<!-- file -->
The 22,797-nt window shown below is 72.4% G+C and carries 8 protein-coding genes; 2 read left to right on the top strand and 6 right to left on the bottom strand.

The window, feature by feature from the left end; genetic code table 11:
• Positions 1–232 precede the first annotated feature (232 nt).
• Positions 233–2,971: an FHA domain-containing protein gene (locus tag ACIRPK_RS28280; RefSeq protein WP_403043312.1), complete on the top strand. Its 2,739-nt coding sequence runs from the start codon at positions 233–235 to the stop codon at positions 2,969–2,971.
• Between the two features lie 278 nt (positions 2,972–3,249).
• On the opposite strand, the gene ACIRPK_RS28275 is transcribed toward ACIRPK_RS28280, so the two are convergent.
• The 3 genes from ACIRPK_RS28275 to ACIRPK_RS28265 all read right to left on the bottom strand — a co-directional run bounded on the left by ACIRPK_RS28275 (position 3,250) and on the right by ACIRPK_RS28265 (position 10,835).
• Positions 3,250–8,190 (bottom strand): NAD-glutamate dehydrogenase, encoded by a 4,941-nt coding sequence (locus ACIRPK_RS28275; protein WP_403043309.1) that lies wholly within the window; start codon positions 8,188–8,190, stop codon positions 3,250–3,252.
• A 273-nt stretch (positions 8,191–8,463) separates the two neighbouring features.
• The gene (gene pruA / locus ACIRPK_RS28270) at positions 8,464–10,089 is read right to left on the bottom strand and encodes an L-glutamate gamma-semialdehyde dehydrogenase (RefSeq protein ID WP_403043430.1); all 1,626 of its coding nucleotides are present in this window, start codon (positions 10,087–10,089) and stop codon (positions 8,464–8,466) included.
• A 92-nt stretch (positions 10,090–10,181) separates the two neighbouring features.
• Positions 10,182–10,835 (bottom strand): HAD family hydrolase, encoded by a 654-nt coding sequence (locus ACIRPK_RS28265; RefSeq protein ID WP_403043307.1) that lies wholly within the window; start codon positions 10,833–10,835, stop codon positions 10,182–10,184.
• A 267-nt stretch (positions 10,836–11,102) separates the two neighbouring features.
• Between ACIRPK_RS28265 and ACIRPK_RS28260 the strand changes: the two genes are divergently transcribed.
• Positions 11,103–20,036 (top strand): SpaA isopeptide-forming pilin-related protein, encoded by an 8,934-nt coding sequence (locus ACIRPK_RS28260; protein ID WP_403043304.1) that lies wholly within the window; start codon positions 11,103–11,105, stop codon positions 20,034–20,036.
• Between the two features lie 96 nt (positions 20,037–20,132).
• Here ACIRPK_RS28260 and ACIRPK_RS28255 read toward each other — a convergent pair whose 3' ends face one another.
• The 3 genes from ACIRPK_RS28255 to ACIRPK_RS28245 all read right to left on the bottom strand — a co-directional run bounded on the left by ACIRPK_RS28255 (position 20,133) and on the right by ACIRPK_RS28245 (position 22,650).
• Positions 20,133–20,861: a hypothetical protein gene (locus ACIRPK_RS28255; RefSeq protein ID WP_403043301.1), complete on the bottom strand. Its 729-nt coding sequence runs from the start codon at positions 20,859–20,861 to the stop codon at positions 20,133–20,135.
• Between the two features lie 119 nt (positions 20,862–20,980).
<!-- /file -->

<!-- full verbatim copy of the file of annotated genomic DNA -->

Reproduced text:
The 22,797-nt window shown below is 72.4% G+C and carries 8 protein-coding genes; 2 read left to right on the top strand and 6 right to left on the bottom strand.

The window, feature by feature from the left end; genetic code table 11:
• Positions 1–232 precede the first annotated feature (232 nt).
• Positions 233–2,971: an FHA domain-containing protein gene (locus tag ACIRPK_RS28280; RefSeq protein WP_403043312.1), complete on the top strand. Its 2,739-nt coding sequence runs from the start codon at positions 233–235 to the stop codon at positions 2,969–2,971.
• Between the two features lie 278 nt (positions 2,972–3,249).
• On the opposite strand, the gene ACIRPK_RS28275 is transcribed toward ACIRPK_RS28280, so the two are convergent.
• The 3 genes from ACIRPK_RS28275 to ACIRPK_RS28265 all read right to left on the bottom strand — a co-directional run bounded on the left by ACIRPK_RS28275 (position 3,250) and on the right by ACIRPK_RS28265 (position 10,835).
• Positions 3,250–8,190 (bottom strand): NAD-glutamate dehydrogenase, encoded by a 4,941-nt coding sequence (locus ACIRPK_RS28275; protein WP_403043309.1) that lies wholly within the window; start codon positions 8,188–8,190, stop codon positions 3,250–3,252.
• A 273-nt stretch (positions 8,191–8,463) separates the two neighbouring features.
• The gene (gene pruA / locus ACIRPK_RS28270) at positions 8,464–10,089 is read right to left on the bottom strand and encodes an L-glutamate gamma-semialdehyde dehydrogenase (RefSeq protein ID WP_403043430.1); all 1,626 of its coding nucleotides are present in this window, start codon (positions 10,087–10,089) and stop codon (positions 8,464–8,466) included.
• A 92-nt stretch (positions 10,090–10,181) separates the two neighbouring features.
• Positions 10,182–10,835 (bottom strand): HAD family hydrolase, encoded by a 654-nt coding sequence (locus ACIRPK_RS28265; RefSeq protein ID WP_403043307.1) that lies wholly within the window; start codon positions 10,833–10,835, stop codon positions 10,182–10,184.
• A 267-nt stretch (positions 10,836–11,102) separates the two neighbouring features.
• Between ACIRPK_RS28265 and ACIRPK_RS28260 the strand changes: the two genes are divergently transcribed.
• Positions 11,103–20,036 (top strand): SpaA isopeptide-forming pilin-related protein, encoded by an 8,934-nt coding sequence (locus ACIRPK_RS28260; protein ID WP_403043304.1) that lies wholly within the window; start codon positions 11,103–11,105, stop codon positions 20,034–20,036.
• Between the two features lie 96 nt (positions 20,037–20,132).
• Here ACIRPK_RS28260 and ACIRPK_RS28255 read toward each other — a convergent pair whose 3' ends face one another.
• The 3 genes from ACIRPK_RS28255 to ACIRPK_RS28245 all read right to left on the bottom strand — a co-directional run bounded on the left by ACIRPK_RS28255 (position 20,133) and on the right by ACIRPK_RS28245 (position 22,650).
• Positions 20,133–20,861: a hypothetical protein gene (locus ACIRPK_RS28255; RefSeq protein ID WP_403043301.1), complete on the bottom strand. Its 729-nt coding sequence runs from the start codon at positions 20,859–20,861 to the stop codon at positions 20,133–20,135.
• Between the two features lie 119 nt (positions 20,862–20,980).